Brent Amaker and the Rodeo is a country band that’s adopted the Neil Hamburger approach of exaggerating a character to damned-silly proportions. But instead of bringing wrath, scotch, and a tuxedo, The Rodeo bring 12 tracks of certifiably hard-drivin’ country on their latest, Please Stand By, shot through with a taste for the sinister and theatrical. As Amaker said in an interview with OC Music, “We play Western music, and we do whatever the fuck we want.”
The band does all its traveling in full-cowboy attire, quite a departure from its hometown of Seattle’s lumpy sweaters. No doubt, this is a slick band. In fact, if you discount the cowboy hats on the awesomely cultish cover of Please Stand By, there’s not a lot to suggest that they’re a country band at all. It features the trophy of an 8-point buck hung on a bleak concrete wall, the band surrounded by ultra-spare contemporary furniture with Amaker himself holding an unconscious woman in a cocktail dress. The Quentin Tarantino comparison the band makes on its Myspace is appropriate: this is a parallel-universe band like Inglourious Basterds was a parallel-universe movie.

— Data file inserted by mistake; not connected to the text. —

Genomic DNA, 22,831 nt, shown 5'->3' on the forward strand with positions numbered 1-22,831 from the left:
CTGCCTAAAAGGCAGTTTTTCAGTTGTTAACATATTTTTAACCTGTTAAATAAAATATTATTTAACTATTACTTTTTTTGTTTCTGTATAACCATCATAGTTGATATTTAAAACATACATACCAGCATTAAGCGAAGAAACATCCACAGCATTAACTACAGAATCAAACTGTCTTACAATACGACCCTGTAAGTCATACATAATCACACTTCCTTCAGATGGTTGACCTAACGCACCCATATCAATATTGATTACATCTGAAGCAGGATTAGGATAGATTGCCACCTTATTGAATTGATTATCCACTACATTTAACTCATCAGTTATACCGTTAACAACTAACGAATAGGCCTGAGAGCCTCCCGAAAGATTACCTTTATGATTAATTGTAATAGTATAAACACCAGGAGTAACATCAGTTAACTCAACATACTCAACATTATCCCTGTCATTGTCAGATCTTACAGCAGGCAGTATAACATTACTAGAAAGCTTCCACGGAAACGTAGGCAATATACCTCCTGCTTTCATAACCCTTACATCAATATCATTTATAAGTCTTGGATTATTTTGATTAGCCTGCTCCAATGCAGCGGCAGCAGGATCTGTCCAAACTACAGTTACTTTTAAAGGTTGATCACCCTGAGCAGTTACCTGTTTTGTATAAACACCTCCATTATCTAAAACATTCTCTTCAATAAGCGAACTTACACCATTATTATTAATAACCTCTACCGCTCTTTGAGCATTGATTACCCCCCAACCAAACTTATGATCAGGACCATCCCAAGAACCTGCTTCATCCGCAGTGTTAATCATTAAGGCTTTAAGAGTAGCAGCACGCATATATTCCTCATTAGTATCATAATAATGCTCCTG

The album is theatrically structured, with an intro featuring Brent Amaker’s voice, somewhere between Sam Elliott and a used car salesman, rising out of a snaking spaghetti-western guitar line larger than life. There’s not a trace of high and lonesome in Amaker’s heavy bass growl, and the twangy lead guitar meanderings could only come from a dude nicknamed ‘Tiny Dancer.’
There are songs about everything one expects — travelin’, pickin’, drinkin’, et al. — so dutifully arranged that the band could rightly be accused of favoring style over substance. Indeed, there’s a bit of a performance art feel to the album. “Hammer Hits The Nail” features The Rodeo at their best, with Brent and the band alternating forecasts of doom; “I’m gonna bring the hammer down,” “He’s the one who swings the hammer now.”
The best country music expresses profound things in the commonest of terms, and these postmodern cowpokes do a decent job approaching that. “In the end/ We’re all doomed/ Even if you’re living/ On the moon” on “Doomed” comes off as just careless rather than an endearingly glib take on mortality. But based on the hooting and hollering from the band during the interlude before the last chorus, that’s not their main concern. If country music really is for the everyman, why shouldn’t songs about the apocalypse two-step in on nursery-rhyme couplets?